Narendar had been affected by his work with Vincent Ferrer, a Spanish Jesuit priest living in India since 1920. In the late seventies Ferrer, seeing the poverty all around, ended his life as a man of cloth, married an Englishwoman and went around rural Maharashtra observing farmers in distress. He became the centre of a huge media controversy. His programme of drilling tube-wells for farmers was suspected to be a Trojan horse. Forming Rural Development Trust [RDT] to continue his work with creating irrigation facilities, Ferrer moved to Anantapur, Andhra Pradesh.
Narendar was living in the USA with his wife and two sons when he read of Ferrer and his work in the LIFE magazine. He came back to India to work in the rural areas on the invitation of Ferrer.
Anantapur, scorched by the sun:
Anantapur district in Andhra Pradesh is located in the Rayalaseema region. It is perennially drought prone. It receives the second lowest rainfall in India: 522mm. Of its 4 million population, close to half were deep in debt. Only 15% of its cultivable land is irrigated. It challenges men of action. And they came.
Green Past [-from timbaktu.org]
Today Anantapur District is nearly a desert, however this was not always the case. Anantapur District was part of one of the most powerful and rich kingdoms of south India - The Vijayanagara Kingdom. Penukonda, situated 70 kilometers south of Anantapur town and 140 kilometers north of Bangalore Metropolis, was the summer capital of King Krishnadevaraya, some 500 years ago.
In the late 19th century a well known British forester had described the forests of Penukonda as one of the finest summer deciduous forests in the south. The Pomegranates and Sitaphal of Penukonda were well known even in the courts of Delhi. For over 700 years, from the Vijayanagara Rayalus to the Bahamani Kings, from Tipu Sultan and the Nizam of Hyderabad to the British, great armies had fought to keep control of this rich and fertile land.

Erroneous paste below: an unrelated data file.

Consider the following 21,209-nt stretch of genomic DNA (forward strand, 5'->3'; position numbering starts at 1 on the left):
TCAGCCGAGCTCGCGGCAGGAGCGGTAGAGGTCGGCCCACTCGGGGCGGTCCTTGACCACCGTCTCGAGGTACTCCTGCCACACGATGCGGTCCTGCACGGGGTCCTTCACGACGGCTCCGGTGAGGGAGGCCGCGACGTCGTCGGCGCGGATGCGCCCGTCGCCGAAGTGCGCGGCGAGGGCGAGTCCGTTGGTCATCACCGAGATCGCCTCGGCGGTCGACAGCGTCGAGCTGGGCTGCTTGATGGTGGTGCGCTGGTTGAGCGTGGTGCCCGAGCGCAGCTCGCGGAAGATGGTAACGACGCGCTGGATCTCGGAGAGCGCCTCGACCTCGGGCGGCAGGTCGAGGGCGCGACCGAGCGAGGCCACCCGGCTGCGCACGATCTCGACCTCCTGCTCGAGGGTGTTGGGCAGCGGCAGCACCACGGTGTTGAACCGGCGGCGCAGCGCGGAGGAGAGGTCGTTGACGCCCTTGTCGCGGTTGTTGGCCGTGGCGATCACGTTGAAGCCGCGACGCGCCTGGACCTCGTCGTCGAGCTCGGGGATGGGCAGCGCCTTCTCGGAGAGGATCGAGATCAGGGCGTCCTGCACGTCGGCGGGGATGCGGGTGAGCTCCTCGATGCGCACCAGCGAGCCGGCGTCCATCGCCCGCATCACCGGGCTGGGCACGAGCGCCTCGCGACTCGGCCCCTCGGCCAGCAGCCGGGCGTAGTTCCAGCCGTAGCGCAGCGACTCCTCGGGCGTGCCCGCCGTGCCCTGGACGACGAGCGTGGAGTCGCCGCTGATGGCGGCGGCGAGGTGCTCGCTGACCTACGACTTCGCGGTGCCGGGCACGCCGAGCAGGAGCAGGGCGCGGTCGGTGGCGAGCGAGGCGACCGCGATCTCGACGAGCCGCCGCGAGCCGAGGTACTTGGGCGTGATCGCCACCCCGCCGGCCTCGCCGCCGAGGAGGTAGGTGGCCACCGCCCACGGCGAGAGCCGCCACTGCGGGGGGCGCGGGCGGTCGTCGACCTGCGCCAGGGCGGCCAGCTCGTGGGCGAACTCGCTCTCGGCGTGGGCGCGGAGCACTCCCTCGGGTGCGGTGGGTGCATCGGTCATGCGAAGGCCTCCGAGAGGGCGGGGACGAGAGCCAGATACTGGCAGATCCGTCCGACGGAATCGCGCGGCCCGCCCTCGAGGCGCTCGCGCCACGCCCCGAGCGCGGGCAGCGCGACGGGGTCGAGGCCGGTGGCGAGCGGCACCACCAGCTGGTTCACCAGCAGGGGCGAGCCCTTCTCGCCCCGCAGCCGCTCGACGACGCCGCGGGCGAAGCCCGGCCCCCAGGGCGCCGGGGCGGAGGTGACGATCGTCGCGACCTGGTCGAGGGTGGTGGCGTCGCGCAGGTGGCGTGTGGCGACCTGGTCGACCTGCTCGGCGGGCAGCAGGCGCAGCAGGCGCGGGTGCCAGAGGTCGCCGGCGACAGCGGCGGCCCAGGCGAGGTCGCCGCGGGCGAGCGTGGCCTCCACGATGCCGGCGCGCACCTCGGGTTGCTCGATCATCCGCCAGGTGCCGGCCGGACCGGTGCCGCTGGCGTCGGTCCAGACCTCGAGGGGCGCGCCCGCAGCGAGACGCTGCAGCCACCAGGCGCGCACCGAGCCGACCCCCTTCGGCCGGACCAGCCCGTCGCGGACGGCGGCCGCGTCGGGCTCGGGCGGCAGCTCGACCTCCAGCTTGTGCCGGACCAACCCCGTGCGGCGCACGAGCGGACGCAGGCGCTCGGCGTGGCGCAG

Although the rainfall was always scanty, the farmers knew how to deal with this situation and their agricultural techniques suited the conditions. They had an appropriate selection of sturdy drought resistant crops and their cropping pattern protected the fertility of the soil, which they further increased through on farm production of manure. An elaborate system of scarce water resource management by harvesting of rainwater through tanks and canals allowed successful farming under difficult conditions. Effective community management insured the fair use of the Commons and the sustainable use of natural resources.
Teak and Hardwikia Binata, two of the finest timber trees to grow in India, were exported from here to lay the railway line between Gudur and Madras. Till recently, food and fruit crops in the district were grown with rain water harvested in more than 300 major irrigation tanks (Cheruvu), some having Ayacuts of over 1000 acres and known to store enough water to grow two if not three crops a year. There also were numerous minor Tanks (Kunta) and perennial springs. Many different local varieties of rice, major and minor millets were grown here.
After a few years with Ferrer, Bedi decided to start the Young India Project. Capt Davinson, associated with MYRADA [Mysore Resettlement and Development Agency, created in 1968 to settle Tibetan refugees in Karnataka] promised to help raise funds. Bablu aged 22 in 1978, arrived in Guttur, A.P.,in a tonga to join Bedi. He says: "I was fantasising: we were going to change Anantapur. I was then, I must add, an Anglicised Bengali with no Telugu." Dreamers need no qualifications, though. He was to stay with Young India for 12 years.
Mary was born in Idikki District, Kerala in 1956. Her folks were liberal and had made her feel proud and equal to the man's world out there. When she finished her Masters in Social Work, she asked her parents to let her travel in India for a year. The logical first stop was Anantapur where her brother was already working with Ferrer. Coming from wet and lush Idikki, the near desert that Anantapur was, unsettled her.
Ferrer suggested that she go and work with an organization called CROSS in Hyderabad area which was doing very radical work in those days.